This post is part of the Found Poetry Review’s Book Review series. Questions or comments can be directed to the author, Douglas Luman.
Buried among the various iterations of erasure done by Srikanth Reddy on Kurt Waldheim’s memoir The Eye of the Storm the poet confesses his obsession with “the fate of a machine which had been launched into creation and disappeared from sight during [his] boyhood.” And surely in this statement, Reddy is concerned with the participation of the disgraced diplomat in preparing text sent to space aboard NASA’s Voyager project during the 1970’s. But, this satellite is a poetic machina in its own right; what Reddy is truly concerned with is the machinery of legacy and dark personal history.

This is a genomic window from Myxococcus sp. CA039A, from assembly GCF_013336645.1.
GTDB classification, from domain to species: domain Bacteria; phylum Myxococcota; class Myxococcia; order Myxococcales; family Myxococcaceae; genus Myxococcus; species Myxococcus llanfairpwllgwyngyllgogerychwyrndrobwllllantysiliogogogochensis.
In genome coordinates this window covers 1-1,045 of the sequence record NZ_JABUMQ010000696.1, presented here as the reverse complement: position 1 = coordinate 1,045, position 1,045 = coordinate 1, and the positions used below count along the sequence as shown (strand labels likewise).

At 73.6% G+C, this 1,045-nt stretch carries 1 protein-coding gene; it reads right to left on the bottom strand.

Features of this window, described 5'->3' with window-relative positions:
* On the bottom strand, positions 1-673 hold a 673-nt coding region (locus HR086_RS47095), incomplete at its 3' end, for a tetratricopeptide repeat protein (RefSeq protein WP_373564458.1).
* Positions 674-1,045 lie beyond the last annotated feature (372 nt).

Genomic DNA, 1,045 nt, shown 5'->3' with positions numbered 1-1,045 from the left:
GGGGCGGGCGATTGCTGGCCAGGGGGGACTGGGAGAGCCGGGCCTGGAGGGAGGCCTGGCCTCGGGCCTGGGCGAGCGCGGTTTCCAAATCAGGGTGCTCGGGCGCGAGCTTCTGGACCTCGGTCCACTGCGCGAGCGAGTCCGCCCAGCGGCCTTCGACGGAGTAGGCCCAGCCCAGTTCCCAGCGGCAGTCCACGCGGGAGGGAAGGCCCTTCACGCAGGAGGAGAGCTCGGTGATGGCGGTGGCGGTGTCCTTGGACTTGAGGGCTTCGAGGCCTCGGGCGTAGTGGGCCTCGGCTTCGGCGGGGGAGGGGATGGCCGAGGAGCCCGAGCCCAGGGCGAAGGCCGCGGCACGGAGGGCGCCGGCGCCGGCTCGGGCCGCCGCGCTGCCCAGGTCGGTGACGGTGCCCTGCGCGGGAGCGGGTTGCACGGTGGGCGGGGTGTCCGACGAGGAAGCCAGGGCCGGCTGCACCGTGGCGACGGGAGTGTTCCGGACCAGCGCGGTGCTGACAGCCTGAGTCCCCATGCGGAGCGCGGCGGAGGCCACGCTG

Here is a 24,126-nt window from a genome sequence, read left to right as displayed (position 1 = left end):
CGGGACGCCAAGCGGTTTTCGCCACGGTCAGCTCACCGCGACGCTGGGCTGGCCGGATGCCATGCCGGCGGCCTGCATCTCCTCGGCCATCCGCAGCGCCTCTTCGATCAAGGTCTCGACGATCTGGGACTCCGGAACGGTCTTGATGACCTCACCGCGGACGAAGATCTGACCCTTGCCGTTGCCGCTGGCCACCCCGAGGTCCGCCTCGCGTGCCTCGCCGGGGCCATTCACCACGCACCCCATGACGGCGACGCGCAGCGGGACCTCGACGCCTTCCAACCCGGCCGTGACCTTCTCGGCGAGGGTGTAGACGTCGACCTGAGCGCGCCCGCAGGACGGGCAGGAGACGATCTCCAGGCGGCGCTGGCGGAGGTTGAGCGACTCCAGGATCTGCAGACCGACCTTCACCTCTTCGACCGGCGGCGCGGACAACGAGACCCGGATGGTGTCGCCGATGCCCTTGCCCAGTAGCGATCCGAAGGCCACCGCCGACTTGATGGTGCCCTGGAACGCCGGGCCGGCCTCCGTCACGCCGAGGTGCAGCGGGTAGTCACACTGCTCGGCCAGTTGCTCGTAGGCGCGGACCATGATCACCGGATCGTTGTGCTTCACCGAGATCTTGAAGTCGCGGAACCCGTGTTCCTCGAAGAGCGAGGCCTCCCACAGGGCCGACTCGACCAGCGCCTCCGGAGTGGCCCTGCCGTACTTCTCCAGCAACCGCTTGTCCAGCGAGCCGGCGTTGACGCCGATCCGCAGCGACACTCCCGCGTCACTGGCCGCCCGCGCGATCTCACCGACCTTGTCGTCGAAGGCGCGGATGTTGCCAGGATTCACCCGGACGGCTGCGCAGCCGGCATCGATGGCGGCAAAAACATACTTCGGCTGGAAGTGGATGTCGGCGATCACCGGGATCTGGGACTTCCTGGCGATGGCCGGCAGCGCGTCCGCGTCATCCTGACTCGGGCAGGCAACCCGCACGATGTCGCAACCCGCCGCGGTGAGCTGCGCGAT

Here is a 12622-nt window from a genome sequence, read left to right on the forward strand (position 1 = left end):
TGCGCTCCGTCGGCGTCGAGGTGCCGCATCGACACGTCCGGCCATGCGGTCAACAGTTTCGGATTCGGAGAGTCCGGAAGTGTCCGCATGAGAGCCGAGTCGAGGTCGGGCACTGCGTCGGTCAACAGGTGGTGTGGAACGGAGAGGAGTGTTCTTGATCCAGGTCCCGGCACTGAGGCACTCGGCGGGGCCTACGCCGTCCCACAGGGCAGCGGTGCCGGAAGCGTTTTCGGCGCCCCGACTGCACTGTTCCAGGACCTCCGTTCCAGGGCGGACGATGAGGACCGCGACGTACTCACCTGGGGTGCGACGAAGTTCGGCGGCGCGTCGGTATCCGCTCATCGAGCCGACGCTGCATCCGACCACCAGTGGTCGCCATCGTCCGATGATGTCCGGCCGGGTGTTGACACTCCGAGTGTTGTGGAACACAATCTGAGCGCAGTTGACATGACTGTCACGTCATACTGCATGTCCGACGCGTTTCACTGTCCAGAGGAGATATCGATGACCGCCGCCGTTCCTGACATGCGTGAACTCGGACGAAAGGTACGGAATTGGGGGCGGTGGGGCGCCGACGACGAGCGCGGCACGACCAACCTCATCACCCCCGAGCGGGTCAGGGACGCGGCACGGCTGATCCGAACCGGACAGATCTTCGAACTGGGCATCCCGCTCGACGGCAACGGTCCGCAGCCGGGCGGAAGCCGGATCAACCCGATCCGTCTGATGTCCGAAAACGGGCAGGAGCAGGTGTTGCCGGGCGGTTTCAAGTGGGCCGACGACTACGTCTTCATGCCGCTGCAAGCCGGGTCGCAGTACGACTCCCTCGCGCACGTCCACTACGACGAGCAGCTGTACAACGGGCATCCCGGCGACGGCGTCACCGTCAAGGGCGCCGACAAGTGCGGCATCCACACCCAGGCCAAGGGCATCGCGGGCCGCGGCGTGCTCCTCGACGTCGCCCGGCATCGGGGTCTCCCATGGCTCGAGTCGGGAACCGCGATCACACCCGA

True, Voyager is the tale of one man, but it is the story of what we leave behind when we depart this living galaxy and how those left behind will make sense of it.
That the book is titled after a spacecraft intended to serve as an ambassador for our species is both a red herring and an invocation of a persistent presence just outside of our reach – a relationship similar to that of Shakespeare’s Hamlet and his off-stage adversary Fortinbras. Before even beginning to read the book, Reddy is already commenting on the pervading sense of things left behind that we cannot edit, touch, or shape. It is with this nod to history, a removal of control, that Reddy makes his reader presuppose the uncertainty and powerlessness present in the text.